Arte por Excelencias - - Puerto Rico -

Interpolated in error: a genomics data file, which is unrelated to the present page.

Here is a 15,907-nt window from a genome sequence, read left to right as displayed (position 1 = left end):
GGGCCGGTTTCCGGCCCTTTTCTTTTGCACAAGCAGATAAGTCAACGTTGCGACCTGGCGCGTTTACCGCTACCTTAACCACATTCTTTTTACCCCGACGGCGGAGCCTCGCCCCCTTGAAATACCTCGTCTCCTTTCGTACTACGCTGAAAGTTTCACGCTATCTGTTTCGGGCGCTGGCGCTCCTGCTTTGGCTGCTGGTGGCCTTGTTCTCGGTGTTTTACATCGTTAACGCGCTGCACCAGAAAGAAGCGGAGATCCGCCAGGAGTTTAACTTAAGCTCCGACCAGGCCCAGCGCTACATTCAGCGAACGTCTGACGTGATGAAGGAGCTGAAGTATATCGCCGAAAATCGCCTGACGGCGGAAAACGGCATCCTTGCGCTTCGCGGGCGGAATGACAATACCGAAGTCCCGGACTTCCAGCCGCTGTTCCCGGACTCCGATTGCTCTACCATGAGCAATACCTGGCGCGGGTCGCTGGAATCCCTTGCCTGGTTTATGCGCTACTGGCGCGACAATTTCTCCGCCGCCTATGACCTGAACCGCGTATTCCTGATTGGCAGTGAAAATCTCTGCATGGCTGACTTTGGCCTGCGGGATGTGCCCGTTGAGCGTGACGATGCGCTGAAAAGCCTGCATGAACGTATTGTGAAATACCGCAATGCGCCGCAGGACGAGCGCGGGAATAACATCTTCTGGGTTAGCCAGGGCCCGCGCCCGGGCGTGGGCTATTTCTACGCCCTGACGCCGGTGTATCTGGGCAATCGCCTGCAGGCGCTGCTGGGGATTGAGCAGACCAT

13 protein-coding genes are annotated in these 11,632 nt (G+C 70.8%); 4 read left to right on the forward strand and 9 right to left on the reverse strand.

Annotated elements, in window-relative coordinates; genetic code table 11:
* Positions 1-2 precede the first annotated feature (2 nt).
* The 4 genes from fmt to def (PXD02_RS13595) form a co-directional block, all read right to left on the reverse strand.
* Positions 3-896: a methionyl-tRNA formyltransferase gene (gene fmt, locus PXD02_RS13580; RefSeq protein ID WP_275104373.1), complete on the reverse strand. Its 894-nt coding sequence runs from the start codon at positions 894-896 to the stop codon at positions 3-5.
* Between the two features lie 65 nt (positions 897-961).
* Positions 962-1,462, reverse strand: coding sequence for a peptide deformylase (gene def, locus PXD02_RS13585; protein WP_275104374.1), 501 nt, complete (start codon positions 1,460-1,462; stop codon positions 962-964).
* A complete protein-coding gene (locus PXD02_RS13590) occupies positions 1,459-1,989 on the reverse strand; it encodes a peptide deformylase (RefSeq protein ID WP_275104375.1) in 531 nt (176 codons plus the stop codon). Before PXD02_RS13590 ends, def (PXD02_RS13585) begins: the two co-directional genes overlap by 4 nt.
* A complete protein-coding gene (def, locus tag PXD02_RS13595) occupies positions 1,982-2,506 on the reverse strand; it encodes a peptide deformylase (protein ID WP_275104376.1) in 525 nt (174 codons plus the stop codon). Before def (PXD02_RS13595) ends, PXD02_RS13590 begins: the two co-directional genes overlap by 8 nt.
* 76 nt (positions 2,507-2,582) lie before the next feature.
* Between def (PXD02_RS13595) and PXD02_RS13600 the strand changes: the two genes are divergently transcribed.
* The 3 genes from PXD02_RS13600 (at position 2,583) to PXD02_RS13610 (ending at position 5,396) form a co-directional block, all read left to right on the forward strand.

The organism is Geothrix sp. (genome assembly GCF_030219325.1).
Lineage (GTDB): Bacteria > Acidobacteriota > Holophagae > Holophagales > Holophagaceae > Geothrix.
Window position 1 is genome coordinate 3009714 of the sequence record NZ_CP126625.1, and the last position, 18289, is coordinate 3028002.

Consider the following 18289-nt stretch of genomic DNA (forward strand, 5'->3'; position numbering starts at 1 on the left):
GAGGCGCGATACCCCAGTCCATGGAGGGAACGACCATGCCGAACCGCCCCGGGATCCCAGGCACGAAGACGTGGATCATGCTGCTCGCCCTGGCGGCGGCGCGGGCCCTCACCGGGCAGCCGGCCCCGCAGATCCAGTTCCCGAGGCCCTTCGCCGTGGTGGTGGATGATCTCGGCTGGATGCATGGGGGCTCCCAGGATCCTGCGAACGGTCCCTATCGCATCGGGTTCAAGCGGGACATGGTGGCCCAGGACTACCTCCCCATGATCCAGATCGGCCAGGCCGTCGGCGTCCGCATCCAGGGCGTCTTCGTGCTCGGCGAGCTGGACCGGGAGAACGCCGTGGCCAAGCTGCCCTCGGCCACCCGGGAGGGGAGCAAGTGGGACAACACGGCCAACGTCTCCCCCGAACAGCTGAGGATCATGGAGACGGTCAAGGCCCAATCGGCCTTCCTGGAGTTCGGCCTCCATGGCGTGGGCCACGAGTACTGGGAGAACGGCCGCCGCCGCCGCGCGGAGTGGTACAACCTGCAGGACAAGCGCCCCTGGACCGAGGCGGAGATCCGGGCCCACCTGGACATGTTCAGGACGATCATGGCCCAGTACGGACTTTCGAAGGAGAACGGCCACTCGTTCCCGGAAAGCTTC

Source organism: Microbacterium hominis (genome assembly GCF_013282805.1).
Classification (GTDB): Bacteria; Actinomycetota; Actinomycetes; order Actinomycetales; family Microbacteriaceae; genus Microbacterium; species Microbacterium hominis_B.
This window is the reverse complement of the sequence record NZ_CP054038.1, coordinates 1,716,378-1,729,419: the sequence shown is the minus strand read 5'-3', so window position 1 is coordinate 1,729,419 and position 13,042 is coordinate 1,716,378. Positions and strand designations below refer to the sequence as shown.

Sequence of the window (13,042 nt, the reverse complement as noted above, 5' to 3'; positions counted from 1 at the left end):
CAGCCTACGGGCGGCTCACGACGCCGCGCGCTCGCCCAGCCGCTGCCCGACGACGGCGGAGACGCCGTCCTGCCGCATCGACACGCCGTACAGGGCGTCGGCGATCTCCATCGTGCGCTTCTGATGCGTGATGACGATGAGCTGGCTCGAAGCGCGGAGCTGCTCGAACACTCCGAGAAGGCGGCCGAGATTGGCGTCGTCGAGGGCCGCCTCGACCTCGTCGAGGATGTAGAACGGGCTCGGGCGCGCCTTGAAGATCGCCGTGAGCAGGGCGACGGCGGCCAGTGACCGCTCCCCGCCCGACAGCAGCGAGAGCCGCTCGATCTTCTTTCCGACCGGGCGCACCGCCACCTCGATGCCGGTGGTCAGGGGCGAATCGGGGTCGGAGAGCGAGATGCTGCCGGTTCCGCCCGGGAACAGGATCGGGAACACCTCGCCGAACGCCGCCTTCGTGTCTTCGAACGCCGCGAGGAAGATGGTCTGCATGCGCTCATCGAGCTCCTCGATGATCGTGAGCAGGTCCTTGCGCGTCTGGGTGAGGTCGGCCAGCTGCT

For al­most a cen­tury, mu­si­ci­ans from Cu­ba and Pu­er­to Rico ha­ve sat on the sa­me stands, sha­red their songs, their mu­sic and the ple­a­su­re of li­ving. The men and wo­men who li­ve in their neigh­bor­ho­ods ha­ve in com­mon the ea­se at go­od mu­sic, which can be ca­lled ple­na, bom­ba, son, or simply rum­ba and sal­sa, sal­sa and rum­ba: per­cus­sed sounds and hi­des, gui­tars na­med tres or cu­a­tro, voi­ces of all ti­mes that to­day are reu­ni­ted. In Bo­rin­quén, Isi­dro In­fan­te de­vo­ted him­self to make the ar­ran­ge­ments, se­lect the re­per­toi­re and sum­mon the ne­ces­sary mu­si­ci­ans. In Ha­va­na, Jo­sé Ma­nu­el Gar­cía had a per­fect cle­ar idea about the ap­pro­pri­a­te voi­ces to com­ple­ment the work. That is how one of the most in­teres­ting al­bums that ha­ve be­en produced in re­cent years was born and that in­vol­ves mu­si­ci­ans from the­se two na­ti­ons. Bis Mu­sic, apart from being Jo­sé Ma­nu­el´s he­ad­quar­ters, knows as a re­cord la­bel that the "Rus­si­an rou­let­te" ef­fect of the mu­sic world can knock on any do­or to­day. That act of bra­very de­ser­ves a re­cord like this. Cu­ba and Pu­er­to Rico: a Sal­sa mu­si­cal em­bra­ce re­con­nects the mu­si­cal gen­re that has iden­ti­fi­ed the ur­ban Ca­rib­be­an for half a cen­tury with two of its fun­da­men­tal sour­ces, and opens pers­pec­ti­ves for new pro­duc­ti­ons in which the in­ter­re­la­ti­ons and mu­tu­al in­flu­en­ces clo­se a mu­si­cal cy­cle that was on­ce in­ter­rup­ted by cau­ses beyond the mu­si­ci­ans of the­se coun­tri­es and ot­hers of the Ca­rib­be­an. It is a tri­bu­te - a ge­nui­ne act of cul­tu­ral faith - to tho­se who foun­ded a tra­di­ti­on that do­es not stop in ti­me, that sur­vi­ves the va­ga­ri­es of the­se ti­mes. It is a hard mu­sic al­bum, which "sounds big ti­me" from the first to the last no­te, whe­re men and wo­men im­prin­ted their souls, voi­ces and fe­e­lings as if our mu­si­cal fu­tu­re de­pen­ded on it. An al­bum like this, in ti­mes of mu­si­cal and cre­a­ti­ve junk, com­mits it­self una­bas­hedly to tho­se who know that trans­cen­den­ce li­es in every­day li­fe. Go­od tas­te still stands in the­se two is­lands. The­se men, who em­bra­ce each ot­her, mu­sic in betwe­en like the two me­an­ders that the Gulf Stre­am out­li­nes when cros­sing the­se is­lands, know that.

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